pp 1–10 | Cite as

Matrix metalloproteinase 9 induces keratinocyte apoptosis through FasL/Fas pathway in diabetic wound

  • Ying Liang
  • Chuan Yang
  • Yongqing Lin
  • Yasir Parviz
  • Kan Sun
  • Wei Wang
  • Meng RenEmail author
  • Li YanEmail author


Apoptosis is a mechanism to remove unwanted cells in the tissue. In diabetic wound, which is characterized by delayed healing process, excessive apoptosis is documented and plays a crucial role. Matrix metalloproteinase 9 (MMP9), which is elevated in non-healed diabetic wound, is necessary for healing process but its abnormality resulted in a delayed healing. The classical function of MMP9 is the degradation of extracellular matrix (ECM). However, there is some literature evidence that MMP9 triggers cell apoptosis. Whether the excessive MMP9 contributes to epidermis cell apoptosis in delayed healing diabetic wound and the underlying mechanisms is not clear. In this study, we aimed to explore whether MMP9 induced keratinocyte apoptosis and investigate the plausible mechanisms. Our in vitro study showed that advanced glycation end products (AGEs) induced keratinocyte apoptosis and enhanced MMP9 level. Besides, MMP9, both intra-cellular expressions and extra-cellular supplement, promoted cell apoptosis. Further, MMP9 resulted in an increased expression of FasL, other than Fas and p53. These findings identified a novel effect that MMP9 exerted in delayed diabetic wound healing, owing to a pro-apoptotic effect on keratinocyte, which was mediated by an increase of FasL expression. This study increases understanding of elevated MMP9 which is involved in diabetic wound repair and offers some insights into novel future therapies.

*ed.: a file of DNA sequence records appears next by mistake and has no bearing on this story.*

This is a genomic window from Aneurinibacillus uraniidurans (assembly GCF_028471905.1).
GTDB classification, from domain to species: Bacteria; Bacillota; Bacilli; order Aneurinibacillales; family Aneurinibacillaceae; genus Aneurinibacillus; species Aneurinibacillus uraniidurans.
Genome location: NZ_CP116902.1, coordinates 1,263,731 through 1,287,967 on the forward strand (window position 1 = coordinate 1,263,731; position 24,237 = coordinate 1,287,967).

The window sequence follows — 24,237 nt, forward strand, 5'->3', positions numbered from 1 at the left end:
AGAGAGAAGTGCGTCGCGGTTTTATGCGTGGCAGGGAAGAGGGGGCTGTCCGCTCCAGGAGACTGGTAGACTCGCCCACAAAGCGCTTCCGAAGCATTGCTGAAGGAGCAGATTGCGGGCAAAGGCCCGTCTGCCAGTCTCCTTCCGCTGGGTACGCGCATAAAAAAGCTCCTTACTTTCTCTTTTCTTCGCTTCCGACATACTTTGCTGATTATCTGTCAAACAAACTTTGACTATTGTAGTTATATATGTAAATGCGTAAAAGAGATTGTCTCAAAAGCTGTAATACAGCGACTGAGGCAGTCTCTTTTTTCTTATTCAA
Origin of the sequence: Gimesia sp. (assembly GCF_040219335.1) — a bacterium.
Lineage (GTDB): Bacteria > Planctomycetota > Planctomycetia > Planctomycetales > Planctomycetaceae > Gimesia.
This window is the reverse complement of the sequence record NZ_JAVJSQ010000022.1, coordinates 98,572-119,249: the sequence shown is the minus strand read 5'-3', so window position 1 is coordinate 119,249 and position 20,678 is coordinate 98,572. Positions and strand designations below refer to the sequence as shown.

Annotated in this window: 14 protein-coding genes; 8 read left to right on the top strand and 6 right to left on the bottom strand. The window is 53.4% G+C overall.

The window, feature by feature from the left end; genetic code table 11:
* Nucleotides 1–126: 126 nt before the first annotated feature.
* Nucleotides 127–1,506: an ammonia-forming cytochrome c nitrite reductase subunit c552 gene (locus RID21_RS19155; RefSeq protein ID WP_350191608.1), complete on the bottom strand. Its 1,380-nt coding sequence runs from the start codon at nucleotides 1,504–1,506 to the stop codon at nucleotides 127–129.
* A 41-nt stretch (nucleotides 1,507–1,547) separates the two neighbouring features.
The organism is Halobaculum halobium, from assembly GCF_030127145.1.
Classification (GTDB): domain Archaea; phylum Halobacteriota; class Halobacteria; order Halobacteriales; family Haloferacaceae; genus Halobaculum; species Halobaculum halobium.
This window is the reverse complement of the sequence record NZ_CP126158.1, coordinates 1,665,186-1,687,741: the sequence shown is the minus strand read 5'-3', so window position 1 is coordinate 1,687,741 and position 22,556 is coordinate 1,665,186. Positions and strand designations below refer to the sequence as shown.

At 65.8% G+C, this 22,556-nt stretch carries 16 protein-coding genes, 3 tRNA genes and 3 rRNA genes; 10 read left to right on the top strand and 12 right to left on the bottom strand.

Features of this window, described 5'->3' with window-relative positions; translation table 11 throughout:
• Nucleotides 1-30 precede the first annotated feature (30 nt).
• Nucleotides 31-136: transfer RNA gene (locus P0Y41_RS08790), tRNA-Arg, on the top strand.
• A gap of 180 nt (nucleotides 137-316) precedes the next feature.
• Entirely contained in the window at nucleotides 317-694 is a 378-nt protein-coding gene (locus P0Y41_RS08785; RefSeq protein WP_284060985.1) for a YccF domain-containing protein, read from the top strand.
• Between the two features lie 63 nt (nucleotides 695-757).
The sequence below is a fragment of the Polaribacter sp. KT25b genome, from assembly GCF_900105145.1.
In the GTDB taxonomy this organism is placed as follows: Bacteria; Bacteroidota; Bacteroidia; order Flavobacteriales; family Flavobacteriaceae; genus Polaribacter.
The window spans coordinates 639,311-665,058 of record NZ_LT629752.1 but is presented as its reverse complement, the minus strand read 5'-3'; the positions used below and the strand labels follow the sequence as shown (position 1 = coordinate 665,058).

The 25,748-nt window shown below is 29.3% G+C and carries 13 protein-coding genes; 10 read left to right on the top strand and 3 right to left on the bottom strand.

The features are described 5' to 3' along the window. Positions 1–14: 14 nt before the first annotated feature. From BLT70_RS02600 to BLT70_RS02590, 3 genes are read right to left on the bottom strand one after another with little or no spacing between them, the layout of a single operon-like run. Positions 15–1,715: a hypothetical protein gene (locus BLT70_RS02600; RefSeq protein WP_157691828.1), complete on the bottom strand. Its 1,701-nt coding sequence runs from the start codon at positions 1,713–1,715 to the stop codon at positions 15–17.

Advanced glycation end products Matrix metalloproteinase 9 Apoptosis Signaling pathway 



This study was funded by the National Natural Science Foundation of China (81770827, 81471034).

Compliance with ethical standards

Conflict of interest

The authors declare that they have no conflict of interest.

Ethical approval

All procedures performed in studies involving human participants were in accordance with the ethical standards of the institutional and/or national research committee and with the 1964 Helsinki declaration and its later amendments or comparable ethical standards.

Supplementary material

10495_2019_1536_MOESM1_ESM.tif (19.4 mb)
Supplemental figure (not mentioned in the article, just to identify keratinocyte). a. Human keratinocytes culture (200×). b. Keratin secretion observed by microscope. (A). Keratin images in normal microscope (100×). (B). Keratin images in immunofluorescence microscopy (100×). (C). Cell nucleus images in immunofluorescence microscopy (100×). (TIF 19888 KB)


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Copyright information

© Springer Science+Business Media, LLC, part of Springer Nature 2019

Authors and Affiliations

  1. 1.Department of Endocrinology, Sun Yat-sen Memorial HospitalSun Yat-sen UniversityGuangzhouChina
  2. 2.Department of Cardiology, Sun Yat-sen Memorial HospitalSun Yat-sen UniversityGuangzhouChina
  3. 3.Division of Cardiology, Center for Interventional Vascular Therapy, New York-Presbyterian HospitalColumbia UniversityNew YorkUSA

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